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CBb ruled that the ACM wrongfully blocked merger between baking companies

CBb ruled that the ACM wrongfully blocked merger between baking companies

CBb ruled that the ACM wrongfully blocked merger between baking companies

01.03.2016 NL law

On 11 February 2016, the Trade and Industry Appeals Tribunal ("CBb") annulled the decision of the Authority for Consumers & Markets ("ACM") to block the proposed acquisition of A.A. ter Beek B.V. by Continental Bakeries B.V. (the "Parties"). 

The Parties both produced and sold rusk (beschuit) and gingerbread (ontbijtkoek) [see our April 2014 newsletter]. The CBb concluded that the ACM failed to substantiate its relevant market definition. As a result, the ACM's competitive analysis of the acquisition's effects lacked grounds.

On 14 December 2012, the ACM decided not to grant approval for the proposed acquisition [see our February 2013 newsletter]. The acquisition would lead to competitive concerns on the upstream market for rusk products, which could not be alleviated by the remedy the Parties offered. The ACM established the existence of competitive concerns after it found that the upstream market for rusk products comprised both branded and private label rusk products. As a result of its investigation, the ACM found that (i) there is a single downstream market for branded and private label rusk products and (ii) the substitutability of these products downstream significantly affected upstream negotiations between producers and retailers. On appeal, the Rotterdam District Court found that the ACM duly investigated the relevant market and fully upheld the ACM's decision.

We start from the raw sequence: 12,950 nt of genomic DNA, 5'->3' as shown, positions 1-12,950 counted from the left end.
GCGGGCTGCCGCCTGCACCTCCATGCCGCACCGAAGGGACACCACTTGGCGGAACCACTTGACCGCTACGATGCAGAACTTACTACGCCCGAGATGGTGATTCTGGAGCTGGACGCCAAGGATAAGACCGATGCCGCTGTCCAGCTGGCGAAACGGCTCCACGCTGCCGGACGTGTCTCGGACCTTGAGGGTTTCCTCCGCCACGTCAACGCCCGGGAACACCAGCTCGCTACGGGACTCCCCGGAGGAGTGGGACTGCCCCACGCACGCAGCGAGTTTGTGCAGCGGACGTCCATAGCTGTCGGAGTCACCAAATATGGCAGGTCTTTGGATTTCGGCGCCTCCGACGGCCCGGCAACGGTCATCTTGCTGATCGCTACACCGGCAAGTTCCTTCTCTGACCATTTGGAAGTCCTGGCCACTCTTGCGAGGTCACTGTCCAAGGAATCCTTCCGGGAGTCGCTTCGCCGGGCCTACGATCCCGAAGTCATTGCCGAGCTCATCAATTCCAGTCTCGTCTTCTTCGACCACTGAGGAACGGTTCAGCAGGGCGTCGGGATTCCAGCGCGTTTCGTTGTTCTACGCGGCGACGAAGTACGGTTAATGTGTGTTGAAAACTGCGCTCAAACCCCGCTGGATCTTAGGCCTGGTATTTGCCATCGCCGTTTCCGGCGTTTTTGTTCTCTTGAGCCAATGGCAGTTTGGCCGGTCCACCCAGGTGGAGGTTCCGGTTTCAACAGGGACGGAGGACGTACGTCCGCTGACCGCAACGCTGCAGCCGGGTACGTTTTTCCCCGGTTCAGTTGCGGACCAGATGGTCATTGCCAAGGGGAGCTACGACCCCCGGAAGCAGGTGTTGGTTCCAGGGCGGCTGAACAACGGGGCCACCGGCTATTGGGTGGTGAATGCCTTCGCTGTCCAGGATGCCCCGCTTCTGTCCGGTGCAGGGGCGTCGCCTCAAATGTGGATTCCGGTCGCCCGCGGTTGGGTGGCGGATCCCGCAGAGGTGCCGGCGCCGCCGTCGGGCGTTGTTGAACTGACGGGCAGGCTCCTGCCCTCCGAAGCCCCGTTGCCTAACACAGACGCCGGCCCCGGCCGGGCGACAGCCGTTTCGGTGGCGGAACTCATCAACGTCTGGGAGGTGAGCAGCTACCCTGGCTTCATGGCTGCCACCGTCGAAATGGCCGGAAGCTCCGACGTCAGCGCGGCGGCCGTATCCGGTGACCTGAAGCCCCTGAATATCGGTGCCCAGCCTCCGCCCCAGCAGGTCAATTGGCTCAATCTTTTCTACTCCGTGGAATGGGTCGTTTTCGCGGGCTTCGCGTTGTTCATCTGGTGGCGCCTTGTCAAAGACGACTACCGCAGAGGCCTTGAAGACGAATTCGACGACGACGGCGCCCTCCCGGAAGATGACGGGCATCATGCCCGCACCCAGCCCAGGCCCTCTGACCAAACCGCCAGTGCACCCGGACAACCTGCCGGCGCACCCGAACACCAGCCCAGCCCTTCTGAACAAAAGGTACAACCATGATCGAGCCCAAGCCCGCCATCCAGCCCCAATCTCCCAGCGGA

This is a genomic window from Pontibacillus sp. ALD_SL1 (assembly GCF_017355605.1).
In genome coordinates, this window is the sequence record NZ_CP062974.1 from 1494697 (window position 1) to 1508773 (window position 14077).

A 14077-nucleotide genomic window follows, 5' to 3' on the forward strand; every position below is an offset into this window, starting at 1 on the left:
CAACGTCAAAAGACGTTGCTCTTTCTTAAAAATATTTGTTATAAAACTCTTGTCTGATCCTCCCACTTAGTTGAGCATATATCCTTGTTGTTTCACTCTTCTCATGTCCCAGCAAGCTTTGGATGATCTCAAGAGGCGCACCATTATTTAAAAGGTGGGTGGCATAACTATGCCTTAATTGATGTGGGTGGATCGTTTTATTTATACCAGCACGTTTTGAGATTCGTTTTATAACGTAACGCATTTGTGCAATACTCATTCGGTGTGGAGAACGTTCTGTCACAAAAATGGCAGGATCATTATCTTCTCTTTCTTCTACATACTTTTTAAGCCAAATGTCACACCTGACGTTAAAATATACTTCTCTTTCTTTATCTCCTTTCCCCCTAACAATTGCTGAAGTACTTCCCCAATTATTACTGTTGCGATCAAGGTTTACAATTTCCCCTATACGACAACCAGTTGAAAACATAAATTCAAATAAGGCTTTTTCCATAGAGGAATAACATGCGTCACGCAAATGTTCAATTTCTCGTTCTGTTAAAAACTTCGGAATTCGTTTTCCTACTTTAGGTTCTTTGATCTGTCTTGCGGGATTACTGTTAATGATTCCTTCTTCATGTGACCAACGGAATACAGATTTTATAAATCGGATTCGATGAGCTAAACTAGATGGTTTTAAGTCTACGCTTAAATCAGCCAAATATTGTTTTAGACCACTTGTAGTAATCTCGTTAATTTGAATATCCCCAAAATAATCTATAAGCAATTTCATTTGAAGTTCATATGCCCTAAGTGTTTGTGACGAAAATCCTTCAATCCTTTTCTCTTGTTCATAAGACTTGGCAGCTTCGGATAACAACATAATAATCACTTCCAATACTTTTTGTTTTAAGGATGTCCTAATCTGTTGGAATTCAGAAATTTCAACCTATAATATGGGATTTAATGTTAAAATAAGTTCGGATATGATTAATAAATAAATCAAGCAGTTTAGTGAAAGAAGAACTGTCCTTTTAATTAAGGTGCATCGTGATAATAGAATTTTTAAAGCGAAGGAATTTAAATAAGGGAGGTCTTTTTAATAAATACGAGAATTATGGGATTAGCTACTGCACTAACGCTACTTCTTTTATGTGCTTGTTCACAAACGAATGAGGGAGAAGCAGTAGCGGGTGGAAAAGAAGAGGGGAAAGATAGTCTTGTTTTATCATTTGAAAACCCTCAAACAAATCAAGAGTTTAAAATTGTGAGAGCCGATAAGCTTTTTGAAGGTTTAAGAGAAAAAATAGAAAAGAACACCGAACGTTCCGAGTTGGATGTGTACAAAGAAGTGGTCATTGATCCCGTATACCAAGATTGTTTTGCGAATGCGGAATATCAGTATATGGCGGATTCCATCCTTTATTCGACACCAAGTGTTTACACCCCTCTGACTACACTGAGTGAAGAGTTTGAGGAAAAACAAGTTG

On final appeal, the CBb ruled, first, that product variations - such as branded and private label rusk products - do not necessarily belong to the same market, even if these products are substitutable on a downstream level. Second, it found that branded and private label rusk products are subject to different procurement procedures. Private label products are procured through tenders, whereas branded label products are purchased through direct negotiations. This indicates the existence of two separate markets. Third, the CBb established that the ACM did not appropriately investigate whether branded label producers are able to discipline private label producers and vice versa. The ability to do so would generally imply that these producers compete on the same market. Finally, the CBb held that the ACM did not investigate other circumstances which could have supported a single product market for branded and private label rusk products.

Overall, the CBb concluded that the ACM failed to provide sufficient reasons for blocking the proposed acquisition, because it erred in defining the market. The CBb did not assess the other grounds of appeal brought forward by the Parties, as the erroneous market delineation already sufficed to overturn both the judgment of the Rotterdam District Court and the ACM decision.

The parties did not try to re-file the concentration because A.A. ter Beek B.V has meanwhile been acquired by a third party. However, the CBb's ruling might form a basis for Continental Bakeries B.V. to claim damages.

This article was published in the Competition Law Newsletter of March 2016. Other articles in this newsletter:

1. General Court largely confirmed Commission's freight forwarding cartel decision
2. European Commission qualified Dutch and Belgian tax regimes for seaports as state aid

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